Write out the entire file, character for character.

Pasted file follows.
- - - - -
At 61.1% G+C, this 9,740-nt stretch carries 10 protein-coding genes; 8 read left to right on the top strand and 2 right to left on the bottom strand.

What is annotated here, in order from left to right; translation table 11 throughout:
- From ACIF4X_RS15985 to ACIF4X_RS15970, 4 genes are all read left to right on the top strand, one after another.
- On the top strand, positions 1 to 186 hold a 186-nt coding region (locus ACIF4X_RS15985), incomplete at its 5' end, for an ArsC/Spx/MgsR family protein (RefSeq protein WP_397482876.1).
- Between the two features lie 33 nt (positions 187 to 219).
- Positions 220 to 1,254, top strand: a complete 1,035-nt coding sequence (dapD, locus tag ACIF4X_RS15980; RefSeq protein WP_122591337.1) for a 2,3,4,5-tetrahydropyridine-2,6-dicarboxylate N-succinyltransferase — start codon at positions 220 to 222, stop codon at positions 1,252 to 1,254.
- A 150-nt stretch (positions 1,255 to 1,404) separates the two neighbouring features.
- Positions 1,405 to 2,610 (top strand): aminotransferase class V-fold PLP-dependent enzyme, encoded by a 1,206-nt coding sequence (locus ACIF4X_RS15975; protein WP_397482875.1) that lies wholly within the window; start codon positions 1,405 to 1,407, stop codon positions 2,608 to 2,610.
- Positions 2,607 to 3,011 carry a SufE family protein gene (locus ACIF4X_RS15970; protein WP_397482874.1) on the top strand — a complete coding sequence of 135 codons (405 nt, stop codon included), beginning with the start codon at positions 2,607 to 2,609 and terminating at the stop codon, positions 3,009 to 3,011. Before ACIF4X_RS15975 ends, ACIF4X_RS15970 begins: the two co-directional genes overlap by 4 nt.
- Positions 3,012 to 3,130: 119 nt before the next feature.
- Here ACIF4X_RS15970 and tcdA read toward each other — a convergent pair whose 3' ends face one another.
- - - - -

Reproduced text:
At 61.1% G+C, this 9,740-nt stretch carries 10 protein-coding genes; 8 read left to right on the top strand and 2 right to left on the bottom strand.

What is annotated here, in order from left to right; translation table 11 throughout:
- From ACIF4X_RS15985 to ACIF4X_RS15970, 4 genes are all read left to right on the top strand, one after another.
- On the top strand, positions 1 to 186 hold a 186-nt coding region (locus ACIF4X_RS15985), incomplete at its 5' end, for an ArsC/Spx/MgsR family protein (RefSeq protein WP_397482876.1).
- Between the two features lie 33 nt (positions 187 to 219).
- Positions 220 to 1,254, top strand: a complete 1,035-nt coding sequence (dapD, locus tag ACIF4X_RS15980; RefSeq protein WP_122591337.1) for a 2,3,4,5-tetrahydropyridine-2,6-dicarboxylate N-succinyltransferase — start codon at positions 220 to 222, stop codon at positions 1,252 to 1,254.
- A 150-nt stretch (positions 1,255 to 1,404) separates the two neighbouring features.
- Positions 1,405 to 2,610 (top strand): aminotransferase class V-fold PLP-dependent enzyme, encoded by a 1,206-nt coding sequence (locus ACIF4X_RS15975; protein WP_397482875.1) that lies wholly within the window; start codon positions 1,405 to 1,407, stop codon positions 2,608 to 2,610.
- Positions 2,607 to 3,011 carry a SufE family protein gene (locus ACIF4X_RS15970; protein WP_397482874.1) on the top strand — a complete coding sequence of 135 codons (405 nt, stop codon included), beginning with the start codon at positions 2,607 to 2,609 and terminating at the stop codon, positions 3,009 to 3,011. Before ACIF4X_RS15975 ends, ACIF4X_RS15970 begins: the two co-directional genes overlap by 4 nt.
- Positions 3,012 to 3,130: 119 nt before the next feature.
- Here ACIF4X_RS15970 and tcdA read toward each other — a convergent pair whose 3' ends face one another.